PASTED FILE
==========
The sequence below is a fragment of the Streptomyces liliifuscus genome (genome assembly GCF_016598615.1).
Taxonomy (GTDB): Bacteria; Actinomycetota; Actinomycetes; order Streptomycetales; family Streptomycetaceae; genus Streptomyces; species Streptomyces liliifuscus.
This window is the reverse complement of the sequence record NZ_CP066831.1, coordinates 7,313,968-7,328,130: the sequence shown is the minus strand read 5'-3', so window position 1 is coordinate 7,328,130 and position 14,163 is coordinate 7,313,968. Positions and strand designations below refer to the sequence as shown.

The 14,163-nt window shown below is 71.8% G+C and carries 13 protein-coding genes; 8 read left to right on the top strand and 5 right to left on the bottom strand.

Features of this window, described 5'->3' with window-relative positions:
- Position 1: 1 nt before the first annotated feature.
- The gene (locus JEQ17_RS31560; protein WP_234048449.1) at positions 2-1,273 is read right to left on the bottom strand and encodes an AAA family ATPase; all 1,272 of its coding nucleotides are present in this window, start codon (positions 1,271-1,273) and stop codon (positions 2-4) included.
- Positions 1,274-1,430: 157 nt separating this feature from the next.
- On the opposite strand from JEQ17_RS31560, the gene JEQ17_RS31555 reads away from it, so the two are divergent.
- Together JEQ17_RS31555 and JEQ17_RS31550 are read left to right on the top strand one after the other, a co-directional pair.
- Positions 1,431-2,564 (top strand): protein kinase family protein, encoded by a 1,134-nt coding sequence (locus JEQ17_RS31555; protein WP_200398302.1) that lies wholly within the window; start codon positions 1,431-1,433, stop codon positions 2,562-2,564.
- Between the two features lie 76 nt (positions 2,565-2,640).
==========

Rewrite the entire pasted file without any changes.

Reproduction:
The sequence below is a fragment of the Streptomyces liliifuscus genome (genome assembly GCF_016598615.1).
Taxonomy (GTDB): Bacteria; Actinomycetota; Actinomycetes; order Streptomycetales; family Streptomycetaceae; genus Streptomyces; species Streptomyces liliifuscus.
This window is the reverse complement of the sequence record NZ_CP066831.1, coordinates 7,313,968-7,328,130: the sequence shown is the minus strand read 5'-3', so window position 1 is coordinate 7,328,130 and position 14,163 is coordinate 7,313,968. Positions and strand designations below refer to the sequence as shown.

The 14,163-nt window shown below is 71.8% G+C and carries 13 protein-coding genes; 8 read left to right on the top strand and 5 right to left on the bottom strand.

Features of this window, described 5'->3' with window-relative positions:
- Position 1: 1 nt before the first annotated feature.
- The gene (locus JEQ17_RS31560; protein WP_234048449.1) at positions 2-1,273 is read right to left on the bottom strand and encodes an AAA family ATPase; all 1,272 of its coding nucleotides are present in this window, start codon (positions 1,271-1,273) and stop codon (positions 2-4) included.
- Positions 1,274-1,430: 157 nt separating this feature from the next.
- On the opposite strand from JEQ17_RS31560, the gene JEQ17_RS31555 reads away from it, so the two are divergent.
- Together JEQ17_RS31555 and JEQ17_RS31550 are read left to right on the top strand one after the other, a co-directional pair.
- Positions 1,431-2,564 (top strand): protein kinase family protein, encoded by a 1,134-nt coding sequence (locus JEQ17_RS31555; protein WP_200398302.1) that lies wholly within the window; start codon positions 1,431-1,433, stop codon positions 2,562-2,564.
- Between the two features lie 76 nt (positions 2,565-2,640).